Earlier this month, Pacific Crest issued a note for investors highlighting its concerns for Apple (NASDAQ:AAPL) suppliers as the iPhone 7 launch date approaches. Usually, Apple's high tide of iPhone sales have helped lift its suppliers up along with it, but the company's drop in iPhone sales last quarter hurt InvenSense (NYSE:INVN) and other Apple suppliers. InvenSense's revenue declined 20% year over year in part because of the iPhone sales drop.
Pacific Crest said in its investor note that the upcoming iPhone 7 concerns put estimates at risk for InvenSense and eight other suppliers. The research group was formerly bullish on iPhone 7 demand, but has since said that there will be "much more disappointing" iPhone sales in late 2016.
InvenSense's stock lost 6% after the note was released (it's since gained that back). But it's difficult to separate InvenSense's fate from the iPhone because the component maker earned about 40% of its total revenue from Apple in fiscal 2016. Most of the current projections for Apple's next device don't bode well for InvenSense, either.
InvenSense needs Apple badly
InvenSense has relied on Apple's business for years. That used to be a huge blessing but has since turned into one of InvenSense's biggest curses. InvenSense's revenue dropped 20% year over year the same quarter that iPhone sales fell.
The problem for InvenSense is that most analysts are predicting disappointing sales estimates for Apple's next device.
Ming-Chi Kuo, an analyst at KGI Securities (with a pretty reliable track record), says that worst-case scenario would put 2016 iPhone shipments at about the same level as they were in 2014. Kuo expects 190 million iPhone units sold this year, compared to 193 million units in 2014. The best-case scenario from Kuo is that Apple ships 205 million iPhones, which would still be an 11.6% drop year over year.
There are some positive estimates for iPhone shipments, of course. BMO Capital Markets analyst Tim Long believes that there's pent-up upgrade demand for iPhone users. He says there are 120 million phones that are poised for an upgrade based on past data on iPhone upgrade cycles by users.
Long says that many iPhone users upgrade their device every two years, and that this year there are more of them than usual. When the iPhone 6 launched, 23% of existing iPhone users had owned their device for two years or more, that fell to 19% when the iPhone 6s was launched, but will be at 25% when the iPhone 7 launches in the fall.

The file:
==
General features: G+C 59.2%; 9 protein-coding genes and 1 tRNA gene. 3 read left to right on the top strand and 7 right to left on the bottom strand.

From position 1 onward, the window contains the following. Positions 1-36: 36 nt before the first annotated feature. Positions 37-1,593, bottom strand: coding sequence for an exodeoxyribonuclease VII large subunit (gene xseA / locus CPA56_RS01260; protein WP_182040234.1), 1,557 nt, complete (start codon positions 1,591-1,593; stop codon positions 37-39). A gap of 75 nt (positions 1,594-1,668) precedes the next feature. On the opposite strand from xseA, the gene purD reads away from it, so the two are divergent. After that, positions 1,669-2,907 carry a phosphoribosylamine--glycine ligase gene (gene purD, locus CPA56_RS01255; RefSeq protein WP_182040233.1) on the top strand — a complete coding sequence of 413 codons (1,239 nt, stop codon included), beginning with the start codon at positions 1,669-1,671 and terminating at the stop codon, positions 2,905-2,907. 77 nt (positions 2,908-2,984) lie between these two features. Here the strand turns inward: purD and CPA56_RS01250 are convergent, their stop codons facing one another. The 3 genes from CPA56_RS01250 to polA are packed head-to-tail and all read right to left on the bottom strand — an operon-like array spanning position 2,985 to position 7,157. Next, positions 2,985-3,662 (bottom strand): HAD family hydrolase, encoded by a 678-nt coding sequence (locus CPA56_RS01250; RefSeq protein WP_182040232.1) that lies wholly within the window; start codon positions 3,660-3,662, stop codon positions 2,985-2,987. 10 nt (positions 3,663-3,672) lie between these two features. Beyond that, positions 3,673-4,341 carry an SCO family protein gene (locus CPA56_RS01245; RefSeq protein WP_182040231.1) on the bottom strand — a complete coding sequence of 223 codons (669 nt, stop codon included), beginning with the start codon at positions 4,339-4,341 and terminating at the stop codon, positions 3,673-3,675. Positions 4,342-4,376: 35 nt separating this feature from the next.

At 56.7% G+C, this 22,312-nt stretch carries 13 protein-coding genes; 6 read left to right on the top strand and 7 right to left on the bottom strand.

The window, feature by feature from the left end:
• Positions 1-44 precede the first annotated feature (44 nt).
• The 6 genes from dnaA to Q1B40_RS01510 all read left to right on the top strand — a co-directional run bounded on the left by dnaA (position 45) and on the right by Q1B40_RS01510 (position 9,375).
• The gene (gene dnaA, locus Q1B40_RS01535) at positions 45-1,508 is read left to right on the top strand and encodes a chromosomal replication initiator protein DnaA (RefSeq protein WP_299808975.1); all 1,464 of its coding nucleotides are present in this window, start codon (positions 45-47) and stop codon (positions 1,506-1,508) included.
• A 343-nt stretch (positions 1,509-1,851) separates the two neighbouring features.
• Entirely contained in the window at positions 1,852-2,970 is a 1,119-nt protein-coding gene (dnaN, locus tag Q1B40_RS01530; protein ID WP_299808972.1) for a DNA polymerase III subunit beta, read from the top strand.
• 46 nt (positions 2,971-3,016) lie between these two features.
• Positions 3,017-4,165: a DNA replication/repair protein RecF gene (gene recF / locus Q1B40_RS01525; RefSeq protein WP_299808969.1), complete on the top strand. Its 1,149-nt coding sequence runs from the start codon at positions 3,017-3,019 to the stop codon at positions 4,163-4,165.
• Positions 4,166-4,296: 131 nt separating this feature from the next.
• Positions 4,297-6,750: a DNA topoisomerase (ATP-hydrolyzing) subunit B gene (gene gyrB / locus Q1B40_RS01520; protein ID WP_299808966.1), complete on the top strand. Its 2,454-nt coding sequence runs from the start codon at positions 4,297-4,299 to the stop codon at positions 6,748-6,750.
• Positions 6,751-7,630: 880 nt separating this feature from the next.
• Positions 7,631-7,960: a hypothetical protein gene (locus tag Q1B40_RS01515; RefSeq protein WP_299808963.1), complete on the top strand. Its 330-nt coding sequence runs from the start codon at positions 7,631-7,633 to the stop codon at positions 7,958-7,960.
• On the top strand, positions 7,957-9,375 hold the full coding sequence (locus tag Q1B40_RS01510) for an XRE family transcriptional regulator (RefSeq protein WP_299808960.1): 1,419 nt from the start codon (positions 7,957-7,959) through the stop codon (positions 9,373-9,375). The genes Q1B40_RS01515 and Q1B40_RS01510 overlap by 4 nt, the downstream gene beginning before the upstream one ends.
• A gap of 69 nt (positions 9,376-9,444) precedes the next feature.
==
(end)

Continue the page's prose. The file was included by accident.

Long thinks this demand means there could be record sales for the iPhone 7. If that happens, then InvenSense's stock could bounce back a bit, but there's no guarantee. Remember that InvenSense's stock began its decline in 2014 while Apple's iPhone sales were still strong.
I woulnd't bet on this
Most of the news surrounding Apple's next iPhone is that the company is removing the headphone jack. There are other reports that the company will finally increase the base amount of internal storage as well.
We don't know anything for sure yet, but if those are indeed the biggest selling points of Apple's next device, then both companies are probably in for some rough times ahead.
InvenSense knows all too well the problems with tying its revenue sources too much to smartphone sales. In addition to its problems stemming from Apple, the company's been burned by falling Samsung smartphones sales, and has even lost some of Samsung's business.
InvenSense has tried to offset all of this with an ever-increasing focus on selling components for Internet of Things (IoT) devices. But that hasn't happened fast enough. Only 32% of the company's total revenue in Q4 came from IoT sales.
For now, it appears InvenSense's fate is still too closely aligned with the smartphone market, and Apple in particular. And, as odd as it is to say it, that's no longer a strong enough business model to bank on.
Chris Neiger has no position in any stocks mentioned. The Motley Fool owns shares of and recommends Apple and InvenSense. The Motley Fool has the following options: long January 2018 $90 calls on Apple and short January 2018 $95 calls on Apple. Try any of our Foolish newsletter services free for 30 days. We Fools may not all hold the same opinions, but we all believe that considering a diverse range of insights makes us better investors. The Motley Fool has a disclosure policy.